If it sounds good, it is good.

If such a scenario seems daunting and has you running back to the safety of your samples collection, then take solace in the knowledge that addressing such issues empirically is a reliable strategy. Even though experience will eventually inform time-saving ‘go-tos’ and a sense of where best to look for sonic bliss, one shouldn’t forget that only hearing is believing.

Oh, and by the way, depending on the type of audio feedback that the performers are receiving – for e.g. headphones, no headphones or live PA-style speakers-in-the-studio (believe it or not, a great many albums have been made using PA-style monitors: listen to Elvis Costello’s ‘Blood & Chocolates‘ or Talking Heads’ ‘More Songs about Buildings and Food‘ as cases-in-point) – not only will bleed be a factor, but their performance, articulation and timbre will vary as a result.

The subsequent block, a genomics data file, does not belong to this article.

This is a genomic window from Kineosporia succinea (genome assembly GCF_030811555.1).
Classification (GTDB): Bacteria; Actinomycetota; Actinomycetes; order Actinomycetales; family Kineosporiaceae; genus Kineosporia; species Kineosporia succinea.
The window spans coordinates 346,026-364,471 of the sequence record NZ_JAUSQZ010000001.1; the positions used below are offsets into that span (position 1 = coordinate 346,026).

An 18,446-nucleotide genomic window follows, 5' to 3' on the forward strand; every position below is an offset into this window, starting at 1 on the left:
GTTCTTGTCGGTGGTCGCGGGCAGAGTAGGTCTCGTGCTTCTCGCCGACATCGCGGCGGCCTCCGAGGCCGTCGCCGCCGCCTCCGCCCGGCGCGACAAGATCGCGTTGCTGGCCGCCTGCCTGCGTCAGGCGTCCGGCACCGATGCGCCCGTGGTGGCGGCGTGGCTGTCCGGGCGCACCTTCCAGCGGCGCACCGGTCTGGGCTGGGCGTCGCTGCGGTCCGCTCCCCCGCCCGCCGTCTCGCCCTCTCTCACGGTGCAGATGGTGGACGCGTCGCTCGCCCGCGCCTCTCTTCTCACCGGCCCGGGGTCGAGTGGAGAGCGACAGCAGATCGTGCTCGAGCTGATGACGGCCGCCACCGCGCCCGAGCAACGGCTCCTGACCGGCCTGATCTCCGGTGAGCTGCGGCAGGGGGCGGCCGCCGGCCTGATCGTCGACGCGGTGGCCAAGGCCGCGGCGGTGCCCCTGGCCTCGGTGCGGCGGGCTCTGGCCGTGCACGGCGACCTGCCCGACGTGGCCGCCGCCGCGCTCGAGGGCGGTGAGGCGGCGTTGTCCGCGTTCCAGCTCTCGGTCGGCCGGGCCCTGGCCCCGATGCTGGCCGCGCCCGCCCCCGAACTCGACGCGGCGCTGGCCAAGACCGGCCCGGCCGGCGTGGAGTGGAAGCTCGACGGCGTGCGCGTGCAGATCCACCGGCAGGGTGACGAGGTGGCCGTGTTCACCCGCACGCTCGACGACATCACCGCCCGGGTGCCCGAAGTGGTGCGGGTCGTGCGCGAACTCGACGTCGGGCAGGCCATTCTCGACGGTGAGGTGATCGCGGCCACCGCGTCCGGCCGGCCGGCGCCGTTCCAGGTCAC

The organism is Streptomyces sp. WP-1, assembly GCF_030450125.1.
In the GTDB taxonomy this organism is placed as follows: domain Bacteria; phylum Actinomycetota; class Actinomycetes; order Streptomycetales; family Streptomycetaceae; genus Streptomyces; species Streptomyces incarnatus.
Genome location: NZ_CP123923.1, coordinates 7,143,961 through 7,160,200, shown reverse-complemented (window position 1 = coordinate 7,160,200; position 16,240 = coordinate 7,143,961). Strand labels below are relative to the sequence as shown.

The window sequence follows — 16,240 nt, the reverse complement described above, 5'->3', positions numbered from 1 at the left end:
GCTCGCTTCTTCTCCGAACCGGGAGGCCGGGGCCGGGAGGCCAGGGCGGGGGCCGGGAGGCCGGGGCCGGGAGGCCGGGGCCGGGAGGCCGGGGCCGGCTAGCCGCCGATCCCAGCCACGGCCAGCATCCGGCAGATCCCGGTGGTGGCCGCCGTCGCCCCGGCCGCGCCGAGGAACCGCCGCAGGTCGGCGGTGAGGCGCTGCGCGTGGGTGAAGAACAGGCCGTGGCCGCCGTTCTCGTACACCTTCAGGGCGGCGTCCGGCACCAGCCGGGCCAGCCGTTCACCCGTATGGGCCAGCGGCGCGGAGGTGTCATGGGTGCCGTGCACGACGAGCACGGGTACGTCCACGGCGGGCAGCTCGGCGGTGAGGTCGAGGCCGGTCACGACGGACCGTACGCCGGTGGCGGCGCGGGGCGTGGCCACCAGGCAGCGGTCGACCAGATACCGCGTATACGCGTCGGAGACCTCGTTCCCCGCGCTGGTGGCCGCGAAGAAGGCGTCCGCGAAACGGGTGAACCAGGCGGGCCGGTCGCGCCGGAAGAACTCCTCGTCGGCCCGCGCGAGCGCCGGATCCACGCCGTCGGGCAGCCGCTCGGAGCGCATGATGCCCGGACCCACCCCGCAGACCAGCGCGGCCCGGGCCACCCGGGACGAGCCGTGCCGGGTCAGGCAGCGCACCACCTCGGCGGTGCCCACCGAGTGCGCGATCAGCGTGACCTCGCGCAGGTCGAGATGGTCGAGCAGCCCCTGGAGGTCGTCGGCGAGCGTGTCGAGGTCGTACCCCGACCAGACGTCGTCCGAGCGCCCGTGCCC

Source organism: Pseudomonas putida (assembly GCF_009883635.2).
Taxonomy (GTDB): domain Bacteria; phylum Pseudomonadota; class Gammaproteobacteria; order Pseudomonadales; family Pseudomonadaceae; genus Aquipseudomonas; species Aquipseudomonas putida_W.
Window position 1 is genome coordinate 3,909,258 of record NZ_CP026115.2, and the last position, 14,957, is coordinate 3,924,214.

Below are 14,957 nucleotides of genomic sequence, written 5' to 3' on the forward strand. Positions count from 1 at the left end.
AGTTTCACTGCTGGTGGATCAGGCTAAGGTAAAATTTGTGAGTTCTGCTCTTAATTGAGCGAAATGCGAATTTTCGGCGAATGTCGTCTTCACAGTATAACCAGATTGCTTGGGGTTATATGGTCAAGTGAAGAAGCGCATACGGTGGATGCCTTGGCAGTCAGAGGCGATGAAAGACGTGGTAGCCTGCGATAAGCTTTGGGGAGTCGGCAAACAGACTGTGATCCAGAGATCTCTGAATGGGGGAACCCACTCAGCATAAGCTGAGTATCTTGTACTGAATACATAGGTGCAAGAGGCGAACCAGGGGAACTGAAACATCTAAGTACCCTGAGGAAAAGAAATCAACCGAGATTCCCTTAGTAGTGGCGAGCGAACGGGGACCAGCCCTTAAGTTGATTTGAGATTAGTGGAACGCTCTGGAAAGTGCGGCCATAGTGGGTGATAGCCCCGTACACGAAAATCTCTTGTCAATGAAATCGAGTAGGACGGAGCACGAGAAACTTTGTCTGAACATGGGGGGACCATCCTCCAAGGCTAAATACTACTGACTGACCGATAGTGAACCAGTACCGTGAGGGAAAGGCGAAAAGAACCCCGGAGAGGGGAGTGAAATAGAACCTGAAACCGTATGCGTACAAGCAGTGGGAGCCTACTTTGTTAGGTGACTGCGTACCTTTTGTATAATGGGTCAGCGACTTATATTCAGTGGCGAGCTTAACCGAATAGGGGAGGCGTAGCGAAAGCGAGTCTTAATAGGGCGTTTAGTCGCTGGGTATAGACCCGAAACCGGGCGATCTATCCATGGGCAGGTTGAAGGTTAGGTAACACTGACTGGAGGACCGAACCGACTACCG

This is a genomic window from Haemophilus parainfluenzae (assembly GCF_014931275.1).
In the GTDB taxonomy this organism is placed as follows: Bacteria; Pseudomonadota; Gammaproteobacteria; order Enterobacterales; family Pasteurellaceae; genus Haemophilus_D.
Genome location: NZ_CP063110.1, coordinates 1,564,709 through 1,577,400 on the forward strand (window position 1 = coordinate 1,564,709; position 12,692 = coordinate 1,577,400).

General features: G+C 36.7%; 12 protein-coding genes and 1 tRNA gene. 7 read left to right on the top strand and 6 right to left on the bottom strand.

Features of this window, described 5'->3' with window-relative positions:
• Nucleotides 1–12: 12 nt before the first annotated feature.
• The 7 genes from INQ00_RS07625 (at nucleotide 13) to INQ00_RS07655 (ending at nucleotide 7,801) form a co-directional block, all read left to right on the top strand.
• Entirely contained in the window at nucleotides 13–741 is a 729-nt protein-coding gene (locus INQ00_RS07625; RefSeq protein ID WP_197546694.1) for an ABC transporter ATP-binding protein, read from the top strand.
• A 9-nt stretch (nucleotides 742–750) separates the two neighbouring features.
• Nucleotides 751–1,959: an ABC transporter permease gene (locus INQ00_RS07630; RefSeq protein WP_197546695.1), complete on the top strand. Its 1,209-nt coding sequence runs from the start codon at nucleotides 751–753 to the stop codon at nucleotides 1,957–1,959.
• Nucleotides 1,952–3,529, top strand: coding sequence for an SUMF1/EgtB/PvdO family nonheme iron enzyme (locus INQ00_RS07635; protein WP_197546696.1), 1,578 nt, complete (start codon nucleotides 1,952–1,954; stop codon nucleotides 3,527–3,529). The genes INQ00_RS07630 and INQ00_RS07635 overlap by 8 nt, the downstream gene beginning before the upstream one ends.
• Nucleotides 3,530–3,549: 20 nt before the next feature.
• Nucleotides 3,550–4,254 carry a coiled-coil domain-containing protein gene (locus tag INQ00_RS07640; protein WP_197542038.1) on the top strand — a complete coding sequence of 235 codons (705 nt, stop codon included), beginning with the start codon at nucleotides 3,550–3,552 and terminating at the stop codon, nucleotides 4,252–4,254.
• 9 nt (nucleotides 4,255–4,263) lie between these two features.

Watch this informative video from ‘Sound On Sound’ magazine to hear how microphone placement, and the number of microphones used, influences recording and performing. Whether you use only one microphone (or one hundred) on your next project the issues raised herein will be pertinent. Enjoy.

If you use microphones as part of your music-production process, then this video from Sound On Sound magazine will be enlightening, regardless of what style of (popular) music you make.
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‘The fetters of tormented mankind are made of red tape.’

I was watching David Cronenberg’s film Naked Lunch last night. I haven’t seen it since its cinema release back in the 1990s. I must confess I went to see it at the time for the wonderful Howard Shore/Ornette Coleman musical score as much as anything else. I was curious to see if it would still have the same (somewhat disturbing) impact that it had on me all those years ago. Yes and no. The impact was there but of a wholly different kind.